AMA Report (3) Secret Shopper “Patients”
The subject 3 Secret Shopper "Patients" is one of a series of 8 Reports of the Council of Ethical and Judicial Affairs (CEJA) of the American Medical Association. These reports have not yet been adopted as AMA policy; they will be discussed and debated in June 2008. If they receive the support of the majority of the delegates from the state and specialty societies, they will become policy. Anyone, including the general public, can provide testimony on CEJA reports either in person at the meeting or by writing to firstname.lastname@example.org.
I am presenting each Report as a separate thread on this blog. By clicking on the link above, you can gain access to the specific wording of the Reports, 1 through 6 are to be Amendments to the Constitution and Bylaws of the American Medical Association. Reports 7 and 8 are for Informational purposes. Why should the public be interested in these reports? They are part of the ethics of the system of medicine in the United States and may be reflected elsewhere in the world. Through the practice of medicine by all physicians, the rules presented in these reports can be applied to and may affect all patients. You may write directly your comments to CEJA at the e-mail address above and, of course, you are certainly welcome to post your comments on this particular Report here.
Have you any idea what is a “Secret Shopper ‘Patient’? Actually, to demonstrate how ignorant I have been about such matters (and probably I am not the only physician to say this), I had no idea that such a “patient” could be part of my patient population until I read this Report. The Report explains:
Secret shopper “patients” are modeled on quality improvement tools developed in nonclinical service domains. The secret shopper industry has been used for decades to evaluate practices in the retail and hotel industries, primarily in the area of customer service. As of 2004 the health care industry was responsible for just 2% of all secret shopper revenue, although this represented a twofold increase over the preceding year.
They are individuals hired to act as patients to monitor service quality. The activities of a secret shopper “patient” will vary depending on what type of feedback is desired. Secret shoppers have been used to evaluate most of the steps of the patient experience, from the ease of making an appointment over the phone, to the environment and flow of patients in the waiting room, to the encounter with the physician. Secret shoppers usually record general observations and may use a checklist to record whether pre-identified service criteria are met.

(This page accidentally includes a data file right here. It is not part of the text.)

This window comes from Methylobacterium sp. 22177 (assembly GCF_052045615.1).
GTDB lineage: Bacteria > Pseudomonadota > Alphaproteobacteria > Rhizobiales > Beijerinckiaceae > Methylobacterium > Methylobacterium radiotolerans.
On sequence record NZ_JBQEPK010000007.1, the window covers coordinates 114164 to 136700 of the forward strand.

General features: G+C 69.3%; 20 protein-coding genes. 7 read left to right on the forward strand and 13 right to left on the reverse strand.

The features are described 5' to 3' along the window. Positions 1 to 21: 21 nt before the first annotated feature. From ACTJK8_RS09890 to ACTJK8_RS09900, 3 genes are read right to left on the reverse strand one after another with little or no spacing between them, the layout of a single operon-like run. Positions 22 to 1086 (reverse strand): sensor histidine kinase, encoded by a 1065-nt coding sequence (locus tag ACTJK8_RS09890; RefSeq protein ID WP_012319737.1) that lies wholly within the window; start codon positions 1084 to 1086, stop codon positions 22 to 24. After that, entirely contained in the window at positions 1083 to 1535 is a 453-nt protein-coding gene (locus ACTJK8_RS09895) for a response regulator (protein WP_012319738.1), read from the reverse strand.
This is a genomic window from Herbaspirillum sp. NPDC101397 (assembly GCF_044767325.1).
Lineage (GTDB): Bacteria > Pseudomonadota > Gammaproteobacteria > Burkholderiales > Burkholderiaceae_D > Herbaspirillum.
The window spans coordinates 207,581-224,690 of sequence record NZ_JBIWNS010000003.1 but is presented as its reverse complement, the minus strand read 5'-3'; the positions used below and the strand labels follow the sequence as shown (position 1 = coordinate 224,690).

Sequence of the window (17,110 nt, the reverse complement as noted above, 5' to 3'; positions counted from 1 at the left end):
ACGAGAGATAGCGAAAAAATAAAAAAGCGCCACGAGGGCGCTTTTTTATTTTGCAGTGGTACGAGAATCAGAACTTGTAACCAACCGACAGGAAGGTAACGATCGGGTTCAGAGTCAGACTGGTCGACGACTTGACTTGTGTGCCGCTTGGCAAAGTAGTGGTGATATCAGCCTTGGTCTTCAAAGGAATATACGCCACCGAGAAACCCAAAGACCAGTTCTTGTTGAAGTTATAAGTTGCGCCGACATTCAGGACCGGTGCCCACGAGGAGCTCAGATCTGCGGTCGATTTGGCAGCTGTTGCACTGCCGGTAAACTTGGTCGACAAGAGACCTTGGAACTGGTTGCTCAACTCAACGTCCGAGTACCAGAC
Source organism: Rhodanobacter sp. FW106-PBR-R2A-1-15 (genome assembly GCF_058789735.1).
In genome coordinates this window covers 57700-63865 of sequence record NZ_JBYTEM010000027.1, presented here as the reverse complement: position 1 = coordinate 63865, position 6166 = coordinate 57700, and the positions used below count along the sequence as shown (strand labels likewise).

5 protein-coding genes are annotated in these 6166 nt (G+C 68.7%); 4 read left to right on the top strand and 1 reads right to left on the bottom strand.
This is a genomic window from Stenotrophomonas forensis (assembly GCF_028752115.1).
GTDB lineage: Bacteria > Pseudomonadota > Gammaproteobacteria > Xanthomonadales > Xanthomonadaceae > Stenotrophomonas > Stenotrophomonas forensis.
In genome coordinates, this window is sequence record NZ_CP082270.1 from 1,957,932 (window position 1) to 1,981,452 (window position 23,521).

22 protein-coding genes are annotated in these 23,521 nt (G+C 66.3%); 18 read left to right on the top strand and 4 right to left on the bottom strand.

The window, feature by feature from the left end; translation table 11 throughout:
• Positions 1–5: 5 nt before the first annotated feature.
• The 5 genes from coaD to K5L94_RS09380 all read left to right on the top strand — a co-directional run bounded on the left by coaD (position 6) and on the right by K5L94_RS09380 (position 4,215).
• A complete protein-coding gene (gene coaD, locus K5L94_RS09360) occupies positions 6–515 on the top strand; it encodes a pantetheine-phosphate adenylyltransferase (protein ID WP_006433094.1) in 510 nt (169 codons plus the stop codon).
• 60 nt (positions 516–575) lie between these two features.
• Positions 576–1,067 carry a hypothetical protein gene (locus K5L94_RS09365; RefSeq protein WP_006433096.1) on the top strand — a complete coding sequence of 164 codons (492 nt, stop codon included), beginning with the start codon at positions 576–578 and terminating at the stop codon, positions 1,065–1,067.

There are ethical issues that are related to the use of such “patients”. The Report describes the following:
…ethical concerns can arise when secret shoppers are sent into practice settings, especially when they may interact or interfere with the care of bona fide patients or are used specifically to assess clinical skills. Some examples of ethical unease include concern that the use of secret shoppers wastes scarce health care resources, is a deceptive practice, raises privacy issues,and is not well validated as a methodology for assessing clinical performance.
Their presence in hospital emergency rooms could delay and interfere with the treatment of critically ill patients.
The Report sets forth the following recommendations:
Physicians have an ethical responsibility to engage in activities that contribute to continual improvements in patient care. One method for promoting such quality improvement is through the use of secret shopper “patients” who have been appropriately trained to provide feedback about physician performance in the clinical setting. A sound secret shopper program should include the following elements:
(1) All relevant parties, especially those to whom secret shoppers will be making unannounced visits, should be notified that this mechanism is being implemented in their practice setting.
(2) The information collected by secret shoppers should be used only to identify areas of improvement and not as a basis for punitive actions. Third parties should not have access to information collected by secret shoppers that includes personally identifying data.
(3) Feedback from secret shopper “patients” should not be relied on as the sole source of data for evaluating clinical performance.
(4) The use of secret shopper “patients” should not be implemented in a manner that adversely affects access to medical care by legitimate patients. For example, the need for urgent care (such as in the emergency department setting) must always take precedence over secret shopper “patients.”
So what do you think about a “patient” who enters a doctor’s office or clinic or hospital emergency room at the request of some party who wants information about how patients are managed there? Do you think that by following the recommendations presented, the results will be a fair compromise concerning further utilization of these “patients”? ..Maurice.